Veterans and Housing
Lack of affordable housing is one of major causes that has contributed to a rise in homelessness over the last two and a half decades. Unfortunately, research has shown that veterans are among the groups most at-risk of homelessness. In fact, 13% of homeless adults are veterans, and according to estimates by the US Department of Housing and Urban Development, on any given night, over 40,000 veterans are homeless.
Thanks to veterans’ housing assistance programs, these statistics represent a significant decrease (about 50%) from 2009—however, they’re still sobering. Though the US has made significant progress in addressing veteran homeless ness, there’s still a long way to go. About 1.5 million veterans are considered to be in danger of homelessness. Adequately addressing the problem of housing for veterans necessitates an understanding of the factors that cause it:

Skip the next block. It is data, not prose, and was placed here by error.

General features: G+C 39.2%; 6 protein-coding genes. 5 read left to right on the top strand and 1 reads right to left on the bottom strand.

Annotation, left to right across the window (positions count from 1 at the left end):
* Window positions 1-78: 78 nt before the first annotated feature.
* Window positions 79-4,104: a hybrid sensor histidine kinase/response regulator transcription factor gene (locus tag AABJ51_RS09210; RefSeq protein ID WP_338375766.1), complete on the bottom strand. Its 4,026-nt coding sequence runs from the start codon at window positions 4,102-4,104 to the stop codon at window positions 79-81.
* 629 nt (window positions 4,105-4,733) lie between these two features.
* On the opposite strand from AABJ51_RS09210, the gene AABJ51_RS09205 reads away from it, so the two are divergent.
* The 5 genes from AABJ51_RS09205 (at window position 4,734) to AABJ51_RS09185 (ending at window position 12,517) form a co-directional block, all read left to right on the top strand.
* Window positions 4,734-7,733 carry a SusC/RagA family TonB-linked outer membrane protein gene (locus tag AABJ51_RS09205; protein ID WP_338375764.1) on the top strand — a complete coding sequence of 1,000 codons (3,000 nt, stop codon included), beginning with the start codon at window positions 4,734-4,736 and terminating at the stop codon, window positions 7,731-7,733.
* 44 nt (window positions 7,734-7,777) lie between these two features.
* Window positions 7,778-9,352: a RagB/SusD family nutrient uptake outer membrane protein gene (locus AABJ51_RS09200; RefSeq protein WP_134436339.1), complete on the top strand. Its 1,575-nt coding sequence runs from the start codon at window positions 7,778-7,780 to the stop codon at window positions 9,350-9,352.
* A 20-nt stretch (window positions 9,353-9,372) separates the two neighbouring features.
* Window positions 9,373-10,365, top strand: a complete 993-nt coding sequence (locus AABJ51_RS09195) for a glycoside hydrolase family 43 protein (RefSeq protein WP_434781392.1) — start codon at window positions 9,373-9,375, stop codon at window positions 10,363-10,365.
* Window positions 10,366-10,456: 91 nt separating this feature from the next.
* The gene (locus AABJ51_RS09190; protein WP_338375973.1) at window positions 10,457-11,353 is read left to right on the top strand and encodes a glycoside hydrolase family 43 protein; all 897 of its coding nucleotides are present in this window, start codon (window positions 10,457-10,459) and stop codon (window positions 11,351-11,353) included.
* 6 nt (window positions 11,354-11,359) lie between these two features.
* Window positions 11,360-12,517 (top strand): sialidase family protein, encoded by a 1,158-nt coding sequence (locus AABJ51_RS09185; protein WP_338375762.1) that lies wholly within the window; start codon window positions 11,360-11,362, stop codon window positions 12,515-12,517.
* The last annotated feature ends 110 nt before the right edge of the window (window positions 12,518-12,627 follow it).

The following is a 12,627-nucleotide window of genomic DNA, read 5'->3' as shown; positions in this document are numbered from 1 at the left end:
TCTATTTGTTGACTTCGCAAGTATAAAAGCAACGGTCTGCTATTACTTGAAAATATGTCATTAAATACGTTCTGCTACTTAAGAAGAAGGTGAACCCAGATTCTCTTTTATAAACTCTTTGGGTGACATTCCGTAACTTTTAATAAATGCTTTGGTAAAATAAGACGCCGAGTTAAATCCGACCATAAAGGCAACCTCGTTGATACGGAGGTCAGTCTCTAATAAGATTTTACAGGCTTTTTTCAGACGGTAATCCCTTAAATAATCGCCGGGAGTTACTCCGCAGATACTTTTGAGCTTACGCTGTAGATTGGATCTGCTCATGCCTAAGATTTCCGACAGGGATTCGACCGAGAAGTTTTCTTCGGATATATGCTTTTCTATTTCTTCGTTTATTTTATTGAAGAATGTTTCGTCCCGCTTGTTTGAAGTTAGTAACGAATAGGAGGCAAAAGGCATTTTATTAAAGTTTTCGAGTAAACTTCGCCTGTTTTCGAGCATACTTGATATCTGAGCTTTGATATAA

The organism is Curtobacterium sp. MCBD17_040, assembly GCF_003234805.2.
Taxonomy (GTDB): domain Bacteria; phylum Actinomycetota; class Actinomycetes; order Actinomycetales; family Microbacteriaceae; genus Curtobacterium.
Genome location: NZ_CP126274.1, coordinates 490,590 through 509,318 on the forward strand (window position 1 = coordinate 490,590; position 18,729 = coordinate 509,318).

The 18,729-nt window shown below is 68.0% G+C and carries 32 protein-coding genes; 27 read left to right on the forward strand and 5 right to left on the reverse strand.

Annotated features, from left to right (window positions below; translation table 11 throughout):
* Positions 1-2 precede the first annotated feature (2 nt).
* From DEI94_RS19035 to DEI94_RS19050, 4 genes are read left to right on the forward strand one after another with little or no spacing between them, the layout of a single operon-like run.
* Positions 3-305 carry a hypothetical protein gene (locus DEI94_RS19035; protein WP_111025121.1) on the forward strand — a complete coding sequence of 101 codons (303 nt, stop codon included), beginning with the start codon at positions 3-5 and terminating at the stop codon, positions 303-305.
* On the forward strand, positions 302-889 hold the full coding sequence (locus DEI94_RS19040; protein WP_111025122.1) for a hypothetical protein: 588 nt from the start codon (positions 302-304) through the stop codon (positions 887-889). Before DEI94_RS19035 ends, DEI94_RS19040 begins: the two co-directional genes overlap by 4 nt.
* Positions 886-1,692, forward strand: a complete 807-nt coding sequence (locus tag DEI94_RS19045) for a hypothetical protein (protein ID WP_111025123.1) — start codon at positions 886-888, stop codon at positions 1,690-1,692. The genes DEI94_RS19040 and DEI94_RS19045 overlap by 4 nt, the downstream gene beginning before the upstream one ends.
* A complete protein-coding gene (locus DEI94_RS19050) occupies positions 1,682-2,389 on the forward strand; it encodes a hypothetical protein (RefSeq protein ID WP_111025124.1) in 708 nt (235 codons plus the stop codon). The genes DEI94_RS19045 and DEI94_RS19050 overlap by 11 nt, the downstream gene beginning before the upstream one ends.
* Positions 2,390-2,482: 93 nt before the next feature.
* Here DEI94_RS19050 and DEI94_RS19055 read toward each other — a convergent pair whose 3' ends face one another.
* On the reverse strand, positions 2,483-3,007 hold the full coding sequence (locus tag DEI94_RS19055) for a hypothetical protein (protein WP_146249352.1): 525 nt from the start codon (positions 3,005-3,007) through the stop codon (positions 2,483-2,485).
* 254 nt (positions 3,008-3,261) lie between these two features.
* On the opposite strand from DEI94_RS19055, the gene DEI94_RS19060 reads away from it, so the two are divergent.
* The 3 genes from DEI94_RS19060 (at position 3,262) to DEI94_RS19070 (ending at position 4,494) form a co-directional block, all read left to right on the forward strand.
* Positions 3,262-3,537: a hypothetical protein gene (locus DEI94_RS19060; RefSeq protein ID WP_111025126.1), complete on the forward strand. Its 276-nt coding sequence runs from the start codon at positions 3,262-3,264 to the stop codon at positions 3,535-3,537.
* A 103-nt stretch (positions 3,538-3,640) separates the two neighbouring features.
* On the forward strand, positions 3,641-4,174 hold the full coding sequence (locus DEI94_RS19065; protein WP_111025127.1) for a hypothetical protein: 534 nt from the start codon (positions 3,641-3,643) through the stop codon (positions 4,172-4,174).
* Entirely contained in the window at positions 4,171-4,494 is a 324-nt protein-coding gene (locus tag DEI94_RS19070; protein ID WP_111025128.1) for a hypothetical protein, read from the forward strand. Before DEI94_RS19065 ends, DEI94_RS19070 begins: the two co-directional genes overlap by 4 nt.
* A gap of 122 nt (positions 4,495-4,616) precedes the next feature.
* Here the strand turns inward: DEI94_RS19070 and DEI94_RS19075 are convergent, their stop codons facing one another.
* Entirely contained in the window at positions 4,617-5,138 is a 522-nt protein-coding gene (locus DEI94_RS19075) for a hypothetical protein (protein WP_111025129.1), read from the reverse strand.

- Poverty. Many veterans struggle with transitioning into civilian jobs after leaving the military. The unemployment rate among veterans is high, and this fact, combined with a nationwide lack of affordable housing, means hundreds of thousands of veterans struggle to pay rent.
- Social Isolation. Re-integrating into the civilian world can be difficult, and as a result, social isolation and loneliness are rampant in the veteran population. This lack of social support is doubly dangerous as it means that veterans who are experiencing economic insecurity or a housing crisis may have no one to turn to for help.
- PTSD and Mental Health Problems. Veterans are at an added disadvantage because they are more likely to suffer from traumatic brain injuries (TBI) and post-traumatic stress disorder (PTSD). Many veterans also suffer from mental illnesses such as depression. All of these conditions can make it difficult for veterans to maintain steady employment or advance economically.